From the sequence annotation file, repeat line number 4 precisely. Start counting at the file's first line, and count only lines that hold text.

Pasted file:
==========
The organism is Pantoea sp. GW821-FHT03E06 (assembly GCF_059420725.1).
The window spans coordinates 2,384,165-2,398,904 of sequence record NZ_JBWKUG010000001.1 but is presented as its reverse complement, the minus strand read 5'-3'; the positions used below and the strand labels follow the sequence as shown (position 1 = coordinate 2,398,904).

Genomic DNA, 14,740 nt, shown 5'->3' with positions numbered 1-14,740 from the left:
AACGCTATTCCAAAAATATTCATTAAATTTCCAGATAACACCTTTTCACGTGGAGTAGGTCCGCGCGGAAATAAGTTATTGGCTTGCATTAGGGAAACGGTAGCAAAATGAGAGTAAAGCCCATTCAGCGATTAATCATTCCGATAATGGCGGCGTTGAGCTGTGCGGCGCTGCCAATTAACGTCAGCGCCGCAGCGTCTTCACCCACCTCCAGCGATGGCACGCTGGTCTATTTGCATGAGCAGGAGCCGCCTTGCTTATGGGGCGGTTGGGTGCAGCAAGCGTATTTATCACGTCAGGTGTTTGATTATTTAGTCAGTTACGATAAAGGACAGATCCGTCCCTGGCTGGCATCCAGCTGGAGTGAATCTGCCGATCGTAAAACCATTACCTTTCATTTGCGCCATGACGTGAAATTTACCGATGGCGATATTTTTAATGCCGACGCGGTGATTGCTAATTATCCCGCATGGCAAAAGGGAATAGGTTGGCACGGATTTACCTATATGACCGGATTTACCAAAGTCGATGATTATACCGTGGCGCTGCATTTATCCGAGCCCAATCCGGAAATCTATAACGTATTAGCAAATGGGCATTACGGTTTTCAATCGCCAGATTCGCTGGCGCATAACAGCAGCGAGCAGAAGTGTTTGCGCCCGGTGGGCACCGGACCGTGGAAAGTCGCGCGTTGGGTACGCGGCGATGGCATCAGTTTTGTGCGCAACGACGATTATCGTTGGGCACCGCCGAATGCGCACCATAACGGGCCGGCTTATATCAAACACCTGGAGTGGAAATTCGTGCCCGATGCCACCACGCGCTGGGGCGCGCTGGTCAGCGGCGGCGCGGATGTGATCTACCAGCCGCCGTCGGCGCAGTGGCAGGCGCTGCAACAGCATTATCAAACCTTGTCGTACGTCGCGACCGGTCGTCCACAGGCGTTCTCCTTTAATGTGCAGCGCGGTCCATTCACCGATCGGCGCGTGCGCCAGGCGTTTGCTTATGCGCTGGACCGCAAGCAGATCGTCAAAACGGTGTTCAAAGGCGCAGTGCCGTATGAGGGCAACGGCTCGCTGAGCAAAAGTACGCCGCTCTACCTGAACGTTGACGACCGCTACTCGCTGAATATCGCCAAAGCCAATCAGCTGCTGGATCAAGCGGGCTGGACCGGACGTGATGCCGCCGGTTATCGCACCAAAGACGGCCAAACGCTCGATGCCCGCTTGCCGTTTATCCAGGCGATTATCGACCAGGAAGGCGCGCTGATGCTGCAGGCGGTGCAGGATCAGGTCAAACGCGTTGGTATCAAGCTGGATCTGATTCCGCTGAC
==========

AACGCTATTCCAAAAATATTCATTAAATTTCCAGATAACACCTTTTCACGTGGAGTAGGTCCGCGCGGAAATAAGTTATTGGCTTGCATTAGGGAAACGGTAGCAAAATGAGAGTAAAGCCCATTCAGCGATTAATCATTCCGATAATGGCGGCGTTGAGCTGTGCGGCGCTGCCAATTAACGTCAGCGCCGCAGCGTCTTCACCCACCTCCAGCGATGGCACGCTGGTCTATTTGCATGAGCAGGAGCCGCCTTGCTTATGGGGCGGTTGGGTGCAGCAAGCGTATTTATCACGTCAGGTGTTTGATTATTTAGTCAGTTACGATAAAGGACAGATCCGTCCCTGGCTGGCATCCAGCTGGAGTGAATCTGCCGATCGTAAAACCATTACCTTTCATTTGCGCCATGACGTGAAATTTACCGATGGCGATATTTTTAATGCCGACGCGGTGATTGCTAATTATCCCGCATGGCAAAAGGGAATAGGTTGGCACGGATTTACCTATATGACCGGATTTACCAAAGTCGATGATTATACCGTGGCGCTGCATTTATCCGAGCCCAATCCGGAAATCTATAACGTATTAGCAAATGGGCATTACGGTTTTCAATCGCCAGATTCGCTGGCGCATAACAGCAGCGAGCAGAAGTGTTTGCGCCCGGTGGGCACCGGACCGTGGAAAGTCGCGCGTTGGGTACGCGGCGATGGCATCAGTTTTGTGCGCAACGACGATTATCGTTGGGCACCGCCGAATGCGCACCATAACGGGCCGGCTTATATCAAACACCTGGAGTGGAAATTCGTGCCCGATGCCACCACGCGCTGGGGCGCGCTGGTCAGCGGCGGCGCGGATGTGATCTACCAGCCGCCGTCGGCGCAGTGGCAGGCGCTGCAACAGCATTATCAAACCTTGTCGTACGTCGCGACCGGTCGTCCACAGGCGTTCTCCTTTAATGTGCAGCGCGGTCCATTCACCGATCGGCGCGTGCGCCAGGCGTTTGCTTATGCGCTGGACCGCAAGCAGATCGTCAAAACGGTGTTCAAAGGCGCAGTGCCGTATGAGGGCAACGGCTCGCTGAGCAAAAGTACGCCGCTCTACCTGAACGTTGACGACCGCTACTCGCTGAATATCGCCAAAGCCAATCAGCTGCTGGATCAAGCGGGCTGGACCGGACGTGATGCCGCCGGTTATCGCACCAAAGACGGCCAAACGCTCGATGCCCGCTTGCCGTTTATCCAGGCGATTATCGACCAGGAAGGCGCGCTGATGCTGCAGGCGGTGCAGGATCAGGTCAAACGCGTTGGTATCAAGCTGGATCTGATTCCGCTGAC